NEW YORK -- Mass market retailers have been grumbling lately when presented with a bevy of new products.
Space is at a premium, they've been saying, and it's costly to reset the shelves to make room for a range of introductions.
But that's not the case with the host of new fragrances due in 1994. After a four-year dearth of launches in the mass arena, buyers are welcoming the burst of activity.
Among this year's launches are L'Oreal's V by Vanderbilt, Procter & Gamble's Navy White, Lady in Red's Beautiful Lady, Revlon's Fire & Ice, a Bonjour fragrance and two unnamed scents from Coty.
Even with this stepped-up schedule, retailers wish there were more new entries to help spark sales, which have been relatively quiet.
"We need a recommitment by major manufacturers to put the pizzazz back into advertising and product launches," said Steve Lubin, divisional merchandise manager for Walgreen Co. in Deerfield, Ill.
Speaking at a Fragrance Foundation dinner in January, J.C. Penney's merchandise manager for cosmetics Ann Gravseth encouraged fragrance marketers to "give the top sellers more competition."
Manufacturers, however, continue to bemoan the exorbitant cost of launching a new fragrance. The stakes are high -- retailers concurred they would ideally like to see spending of well over $10 million -- and the risks are many.
Buyers are clamoring for more mass market scents in the wake of a good, but not great, Christmas where they started to see the erosion of some of the allure of diverted prestige brands.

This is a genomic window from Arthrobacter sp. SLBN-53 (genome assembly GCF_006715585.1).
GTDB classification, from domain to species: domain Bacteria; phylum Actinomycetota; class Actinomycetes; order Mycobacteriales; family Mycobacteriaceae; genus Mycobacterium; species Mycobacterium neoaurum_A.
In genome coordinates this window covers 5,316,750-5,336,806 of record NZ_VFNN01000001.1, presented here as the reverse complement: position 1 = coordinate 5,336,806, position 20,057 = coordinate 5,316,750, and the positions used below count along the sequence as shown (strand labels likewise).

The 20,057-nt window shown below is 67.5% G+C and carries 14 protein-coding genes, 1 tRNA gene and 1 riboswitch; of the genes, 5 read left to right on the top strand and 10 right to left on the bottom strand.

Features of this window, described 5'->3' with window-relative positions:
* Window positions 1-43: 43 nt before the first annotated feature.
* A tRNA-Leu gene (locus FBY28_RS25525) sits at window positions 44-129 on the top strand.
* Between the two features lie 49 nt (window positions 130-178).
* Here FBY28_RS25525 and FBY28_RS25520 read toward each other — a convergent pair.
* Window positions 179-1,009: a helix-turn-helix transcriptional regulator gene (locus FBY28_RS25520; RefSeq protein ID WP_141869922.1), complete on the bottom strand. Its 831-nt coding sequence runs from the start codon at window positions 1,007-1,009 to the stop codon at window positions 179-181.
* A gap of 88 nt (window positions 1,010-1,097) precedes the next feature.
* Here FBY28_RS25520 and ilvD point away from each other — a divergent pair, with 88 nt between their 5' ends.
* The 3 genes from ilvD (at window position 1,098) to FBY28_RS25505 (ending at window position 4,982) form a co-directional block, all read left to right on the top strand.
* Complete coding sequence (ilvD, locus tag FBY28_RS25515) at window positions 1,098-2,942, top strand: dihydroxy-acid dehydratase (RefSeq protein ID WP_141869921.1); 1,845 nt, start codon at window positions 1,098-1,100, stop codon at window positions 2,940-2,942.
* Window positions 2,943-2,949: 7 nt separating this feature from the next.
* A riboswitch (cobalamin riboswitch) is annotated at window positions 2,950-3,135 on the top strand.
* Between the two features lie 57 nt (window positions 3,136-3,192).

Although some chains had a terrific year because it was the first time they added upscale fragrances, most mass market outlets have carried prestige products for at least three years and were not able to enjoy the incremental sales increases.
Because new contenders like specialty stores T.J. Maxx and Marshall's entered the designer fragrance fray last Christmas, the pie was merely broken up into even more pieces, according to Lubin at Walgreens.
"Now I know how many department store retailers felt when we entered the market," said Lubin.
Mass merchants were also pressed to compete with extremely strong value pricing at department stores during Christmas 1993.
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